So if we believe that we should be continuously learning, should we not always be open to opportunities for growth and development? Unfortunately, so often that doesn’t seem to be the case. Why do we limit ourselves from being developed, or when we have the opportunity to learn we poo-poo the idea and make excuses to avoid it?

One of the biggest obstacles for many people’s personal growth and development is their unhealthy pre-occupation with work. The “job” becomes all-consuming, and unreasonable work obligations are allowed to take away from personal learning time.

I often hear things like “Ah, I would love to attend that talk or seminar, but I’ve got work to do” or “No, I haven’t managed to read that book, I needed to finish off a work report”. You could say that work has become the be-all and end-all, and anything outside of it is less important. Lack of work-life-balance comes to mind.

Is this trade-off due to our feeling of guilt if we pay more attention to something other than work? The feeling that we will be seen as a “slacker” by our peers, work colleagues or heaven forbid, our bosses?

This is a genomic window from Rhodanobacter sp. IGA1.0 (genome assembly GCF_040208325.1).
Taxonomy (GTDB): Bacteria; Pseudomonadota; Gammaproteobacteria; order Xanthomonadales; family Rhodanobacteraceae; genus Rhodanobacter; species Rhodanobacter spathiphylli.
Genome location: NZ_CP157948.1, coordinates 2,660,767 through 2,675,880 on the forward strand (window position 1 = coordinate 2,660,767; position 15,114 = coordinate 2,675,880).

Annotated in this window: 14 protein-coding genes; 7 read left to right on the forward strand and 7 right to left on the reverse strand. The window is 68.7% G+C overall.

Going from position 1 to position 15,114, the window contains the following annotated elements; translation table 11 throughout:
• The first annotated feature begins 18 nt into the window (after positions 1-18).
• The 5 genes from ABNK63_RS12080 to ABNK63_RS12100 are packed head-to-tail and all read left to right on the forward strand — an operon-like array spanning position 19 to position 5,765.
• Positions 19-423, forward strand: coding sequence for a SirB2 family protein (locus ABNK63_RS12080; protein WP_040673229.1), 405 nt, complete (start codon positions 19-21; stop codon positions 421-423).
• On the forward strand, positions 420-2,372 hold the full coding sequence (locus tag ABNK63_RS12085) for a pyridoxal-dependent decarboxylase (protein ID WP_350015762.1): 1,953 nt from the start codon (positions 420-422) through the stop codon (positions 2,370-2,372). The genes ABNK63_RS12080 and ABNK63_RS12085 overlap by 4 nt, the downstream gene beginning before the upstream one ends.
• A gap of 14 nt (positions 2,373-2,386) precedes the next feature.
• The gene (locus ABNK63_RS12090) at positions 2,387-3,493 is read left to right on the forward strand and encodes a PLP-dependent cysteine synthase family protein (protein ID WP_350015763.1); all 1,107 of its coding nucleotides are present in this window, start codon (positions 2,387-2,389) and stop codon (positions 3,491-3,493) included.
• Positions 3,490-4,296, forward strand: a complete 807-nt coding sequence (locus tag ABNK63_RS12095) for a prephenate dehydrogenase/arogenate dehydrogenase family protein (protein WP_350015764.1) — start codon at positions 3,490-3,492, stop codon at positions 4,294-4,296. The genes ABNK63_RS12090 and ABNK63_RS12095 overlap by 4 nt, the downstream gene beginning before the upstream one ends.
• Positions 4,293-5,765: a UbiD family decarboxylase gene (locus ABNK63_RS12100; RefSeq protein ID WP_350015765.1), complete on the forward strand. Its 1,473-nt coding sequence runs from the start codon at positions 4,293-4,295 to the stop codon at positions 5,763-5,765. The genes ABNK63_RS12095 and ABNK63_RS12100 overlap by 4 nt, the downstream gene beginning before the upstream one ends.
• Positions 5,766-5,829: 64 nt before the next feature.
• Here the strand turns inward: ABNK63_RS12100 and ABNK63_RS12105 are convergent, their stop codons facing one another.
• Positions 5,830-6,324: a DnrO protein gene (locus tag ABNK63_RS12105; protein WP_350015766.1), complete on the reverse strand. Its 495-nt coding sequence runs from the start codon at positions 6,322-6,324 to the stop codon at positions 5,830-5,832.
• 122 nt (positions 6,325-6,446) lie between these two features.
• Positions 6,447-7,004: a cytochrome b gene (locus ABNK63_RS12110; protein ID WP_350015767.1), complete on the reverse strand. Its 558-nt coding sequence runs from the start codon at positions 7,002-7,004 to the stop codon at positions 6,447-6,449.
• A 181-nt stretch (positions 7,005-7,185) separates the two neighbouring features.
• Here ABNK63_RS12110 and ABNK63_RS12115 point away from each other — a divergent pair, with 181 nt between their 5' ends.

If your answers to the following questions highlight that your personal development time is lacking due to work, what are you going to do to change it?

  • Do you allow your job to overshadow your opportunity to develop?
  • Do you put other people’s requests and demands before your own development opportunities?
  • Do you allocate time during your week or month for personal development and growth?
  • Do you discuss your personal development goals with your boss?
  • What would happen if you actively included personal development into your schedule?
03 Mar

Golden nuggets worth sharing #8 – How to make work life balance work

I came across this TED Talk and thought it quite relevant, especially at the beginning of a year, where most people are very focused on change and planning out their lives for the next few months and also trying to instil new year’s resolutions or new habits.

I found this talk extremely impactful and Nigel Marsh’s simple message is extremely inspiring.  (I won’t say why, as i’ll give it away). I found that this talk also aligned itself to mindfulness practises, which is focusing on the present and being mindful of the here and the now. Besides the positive impact this has on our being it also nourishes the soul and makes the ordinary, extraordinary.

The talk is 10 minutes long and will hopefully provide you with some juicy nuggets to implement this year.

Watch it below, or on the TED.com website.